Such data give rise to speculation that Obama could win re-election if he wins in the electoral college even if he loses the popular vote. It happened in 2000.

Mel Lavine was a television producer for many years with NBC News and CBS News in New York. Contact him at his e-mail address: This e-mail address is being protected from spambots. You need JavaScript enabled to view it .

Notes of a Reporter at Large • 10-25-12 PDF  | Print |  E-mail
Thursday, 25 October 2012 14:55


By Mel Lavine

Special to the Times

In the third and last presidential debate Tuesday night on foreign policy the president was at the top of his game. He mocked his opponent. When Mitt Romney assessed Russia as our No. 1 geopolitical foe, Obama cited it as an example of backward thinking. “The 1980s, they’re now calling to ask for their foreign policy back,” the president said.

Obama made sport of Romney’s claim that the U.S. Navy is as small today as it has been any time since World War I, a line of argument, as some in the press have pointed out, based on counting every ship equally whether an old destroyer or a modern carrier.

At the end of the debate, the PBS News Hour’s Mark Shields commented that in fact, U.S. military power is unrivaled and our spending is as much or more than the next 15 nations combined.

The president was on the attack at the start, reminding me of a professor grading a student’s performance. In so many words Obama said Romney’s foreign policy doesn’t add up. The country is looking for “strong steady leadership, not wrong and reckless leadership that’s all over the map.”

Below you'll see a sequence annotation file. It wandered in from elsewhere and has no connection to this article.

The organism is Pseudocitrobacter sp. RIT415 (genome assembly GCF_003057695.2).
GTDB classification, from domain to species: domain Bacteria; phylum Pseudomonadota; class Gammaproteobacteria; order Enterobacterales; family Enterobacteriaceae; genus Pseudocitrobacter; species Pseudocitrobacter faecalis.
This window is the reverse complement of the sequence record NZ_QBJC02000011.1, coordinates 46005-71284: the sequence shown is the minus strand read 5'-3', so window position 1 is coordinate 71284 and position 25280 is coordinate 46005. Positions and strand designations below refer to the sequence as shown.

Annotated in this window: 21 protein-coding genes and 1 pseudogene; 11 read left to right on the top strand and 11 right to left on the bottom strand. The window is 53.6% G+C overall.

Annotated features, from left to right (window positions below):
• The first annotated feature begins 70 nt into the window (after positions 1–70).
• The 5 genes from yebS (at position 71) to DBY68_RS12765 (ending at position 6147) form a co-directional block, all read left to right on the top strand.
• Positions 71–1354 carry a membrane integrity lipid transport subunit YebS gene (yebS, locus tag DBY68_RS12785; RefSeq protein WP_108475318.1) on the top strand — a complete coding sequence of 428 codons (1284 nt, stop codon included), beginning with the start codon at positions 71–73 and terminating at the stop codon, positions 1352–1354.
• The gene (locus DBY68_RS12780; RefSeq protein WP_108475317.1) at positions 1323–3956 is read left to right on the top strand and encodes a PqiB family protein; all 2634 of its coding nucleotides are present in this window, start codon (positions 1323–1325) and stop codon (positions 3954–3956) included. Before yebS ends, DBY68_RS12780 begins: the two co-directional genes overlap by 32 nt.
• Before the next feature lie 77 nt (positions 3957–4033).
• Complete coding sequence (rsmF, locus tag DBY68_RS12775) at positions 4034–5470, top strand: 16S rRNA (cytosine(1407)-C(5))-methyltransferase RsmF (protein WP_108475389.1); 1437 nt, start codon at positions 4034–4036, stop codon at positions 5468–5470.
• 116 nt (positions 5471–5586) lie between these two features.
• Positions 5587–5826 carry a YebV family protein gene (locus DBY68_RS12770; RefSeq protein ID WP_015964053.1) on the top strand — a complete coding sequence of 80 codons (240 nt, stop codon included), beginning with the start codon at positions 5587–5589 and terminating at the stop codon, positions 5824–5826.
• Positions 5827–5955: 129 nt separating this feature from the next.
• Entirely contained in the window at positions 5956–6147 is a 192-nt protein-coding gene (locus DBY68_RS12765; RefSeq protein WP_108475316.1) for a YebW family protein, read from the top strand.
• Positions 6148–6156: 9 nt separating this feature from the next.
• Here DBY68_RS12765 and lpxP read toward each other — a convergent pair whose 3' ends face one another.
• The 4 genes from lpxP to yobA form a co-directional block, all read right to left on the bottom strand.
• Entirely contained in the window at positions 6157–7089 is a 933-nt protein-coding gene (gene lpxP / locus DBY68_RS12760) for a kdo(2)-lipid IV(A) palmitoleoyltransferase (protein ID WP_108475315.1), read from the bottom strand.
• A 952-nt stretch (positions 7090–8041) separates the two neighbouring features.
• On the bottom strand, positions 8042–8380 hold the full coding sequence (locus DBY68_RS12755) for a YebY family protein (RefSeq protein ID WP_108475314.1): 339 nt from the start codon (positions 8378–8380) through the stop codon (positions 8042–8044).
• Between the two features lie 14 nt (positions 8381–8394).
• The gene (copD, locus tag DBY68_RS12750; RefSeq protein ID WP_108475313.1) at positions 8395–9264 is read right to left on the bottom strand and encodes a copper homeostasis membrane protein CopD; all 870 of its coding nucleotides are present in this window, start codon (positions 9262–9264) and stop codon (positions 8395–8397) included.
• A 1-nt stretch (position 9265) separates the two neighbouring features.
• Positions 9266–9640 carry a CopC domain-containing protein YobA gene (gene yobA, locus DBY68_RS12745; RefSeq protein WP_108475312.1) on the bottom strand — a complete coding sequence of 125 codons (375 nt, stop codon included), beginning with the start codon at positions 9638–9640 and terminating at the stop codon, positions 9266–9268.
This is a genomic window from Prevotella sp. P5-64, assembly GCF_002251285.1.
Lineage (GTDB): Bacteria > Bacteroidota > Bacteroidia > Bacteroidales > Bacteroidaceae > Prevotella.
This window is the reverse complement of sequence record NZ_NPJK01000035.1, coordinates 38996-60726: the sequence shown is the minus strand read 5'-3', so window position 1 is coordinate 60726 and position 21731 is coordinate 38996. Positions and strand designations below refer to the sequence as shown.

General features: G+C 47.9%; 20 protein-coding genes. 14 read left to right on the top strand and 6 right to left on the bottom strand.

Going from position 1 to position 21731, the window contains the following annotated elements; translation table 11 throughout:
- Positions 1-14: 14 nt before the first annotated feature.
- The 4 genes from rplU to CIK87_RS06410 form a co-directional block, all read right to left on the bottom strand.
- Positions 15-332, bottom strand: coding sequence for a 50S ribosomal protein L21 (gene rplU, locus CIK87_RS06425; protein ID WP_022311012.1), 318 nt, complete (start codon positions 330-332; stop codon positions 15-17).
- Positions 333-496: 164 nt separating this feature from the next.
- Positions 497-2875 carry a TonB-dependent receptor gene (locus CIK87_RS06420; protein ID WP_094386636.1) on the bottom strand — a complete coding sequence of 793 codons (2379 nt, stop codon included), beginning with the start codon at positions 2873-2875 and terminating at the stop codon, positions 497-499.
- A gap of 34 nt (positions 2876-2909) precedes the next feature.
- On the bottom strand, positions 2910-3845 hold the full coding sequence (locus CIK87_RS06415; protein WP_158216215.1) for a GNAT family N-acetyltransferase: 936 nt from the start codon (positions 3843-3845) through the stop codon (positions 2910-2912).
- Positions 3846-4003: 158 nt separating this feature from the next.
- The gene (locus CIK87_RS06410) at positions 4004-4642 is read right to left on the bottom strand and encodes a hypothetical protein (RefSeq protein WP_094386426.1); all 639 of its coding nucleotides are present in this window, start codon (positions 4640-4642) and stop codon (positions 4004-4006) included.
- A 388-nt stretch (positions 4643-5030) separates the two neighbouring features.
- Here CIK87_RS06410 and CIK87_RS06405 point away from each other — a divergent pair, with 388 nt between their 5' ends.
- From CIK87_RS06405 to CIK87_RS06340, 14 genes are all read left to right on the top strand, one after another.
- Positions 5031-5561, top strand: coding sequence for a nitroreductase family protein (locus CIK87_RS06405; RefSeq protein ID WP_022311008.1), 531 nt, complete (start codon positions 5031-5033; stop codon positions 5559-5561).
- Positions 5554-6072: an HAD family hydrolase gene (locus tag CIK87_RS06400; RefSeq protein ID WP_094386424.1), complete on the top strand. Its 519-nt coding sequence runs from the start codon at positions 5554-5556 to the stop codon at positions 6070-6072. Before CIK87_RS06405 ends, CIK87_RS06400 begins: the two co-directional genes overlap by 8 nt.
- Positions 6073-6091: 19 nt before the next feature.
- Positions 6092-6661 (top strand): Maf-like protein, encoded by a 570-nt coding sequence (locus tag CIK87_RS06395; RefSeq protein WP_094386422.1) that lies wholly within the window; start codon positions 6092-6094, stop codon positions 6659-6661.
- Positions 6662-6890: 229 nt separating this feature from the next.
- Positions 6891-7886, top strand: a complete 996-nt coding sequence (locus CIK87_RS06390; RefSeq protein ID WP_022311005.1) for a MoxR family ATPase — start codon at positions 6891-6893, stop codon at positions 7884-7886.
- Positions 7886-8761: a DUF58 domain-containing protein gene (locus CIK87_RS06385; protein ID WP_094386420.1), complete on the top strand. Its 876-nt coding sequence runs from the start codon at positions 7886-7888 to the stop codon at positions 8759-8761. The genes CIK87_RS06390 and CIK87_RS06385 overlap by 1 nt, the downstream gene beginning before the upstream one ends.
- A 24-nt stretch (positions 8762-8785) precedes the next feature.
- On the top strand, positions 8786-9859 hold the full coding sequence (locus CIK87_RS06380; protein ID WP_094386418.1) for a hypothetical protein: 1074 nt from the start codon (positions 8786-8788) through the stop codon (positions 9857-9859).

But give Romney his due. “Attacking me is not an agenda,” he said. “Attacking me is not talking about how we’re going to deal with the challenges that exist in the Middle East.”

He also insisted on keeping the economy on the agenda, arguing that a weak economy at home was hobbling the country’s efforts to be a strong leader abroad.

But make no mistake about it. The night belonged to Barack Obama. The president had ground to recapture after he was all but AWOL from the first debate on Oct. 3. Some 67 million watched as an aggressive Romney dominated the 90 minutes. Obama was in fine fettle at the second debate, watched by more than 65 million. I don’t know what the count is for last night (I’m writing this on Tuesday) but it was up against two big deals: the seventh game for the National League Championship between the Giants and the Cardinals and Monday Night Football.

The Lady Friend points out that many people don’t watch but see clips of the debates on the news and hear the feedback. They don’t want the whole thing. No overdosing on politics for them.

That said, I hold both candidates and moderators to account for failing to discuss climate, guns and Wall Street over three nights of presidential argument. Shameful.

Mel Lavine was a television producer for many years with NBC News and CBS News in New York. Contact him at his e-mail address: This e-mail address is being protected from spambots. You need JavaScript enabled to view it .

Notes of a Reporter at Large • 10-18-12 PDF  | Print |  E-mail
Thursday, 18 October 2012 16:37

The Veep Debate

By Mel Lavine

Special to the Times

Martha Raddatz of ABC News asked Paul Ryan in last Thursday’s debate if people who believe abortion should remain legal would have cause for concern  if  he and Mitt Romney were elected.

In so many mincing words Ryan said yes. In the past, Romney’s running mate has said he opposed abortion even in cases of rape and incest. This time he parted ways with the Spanish Inquisition, saying, “The policy of a Romney administration will be to oppose abortion with the exception for rape, incest and life of the mother.”

Maureen Dowd pointed out in Sunday’s New York Times, that Ryan “and other Republicans for decades have pined for a Supreme Court that would overturn Roe v. Wade.” In the exchange with Raddatz, the congressman said, “We don’t think that unelected judges should make this decision. People, through their elected representatives and reaching a consensus in society through the democratic process, should make this determination.”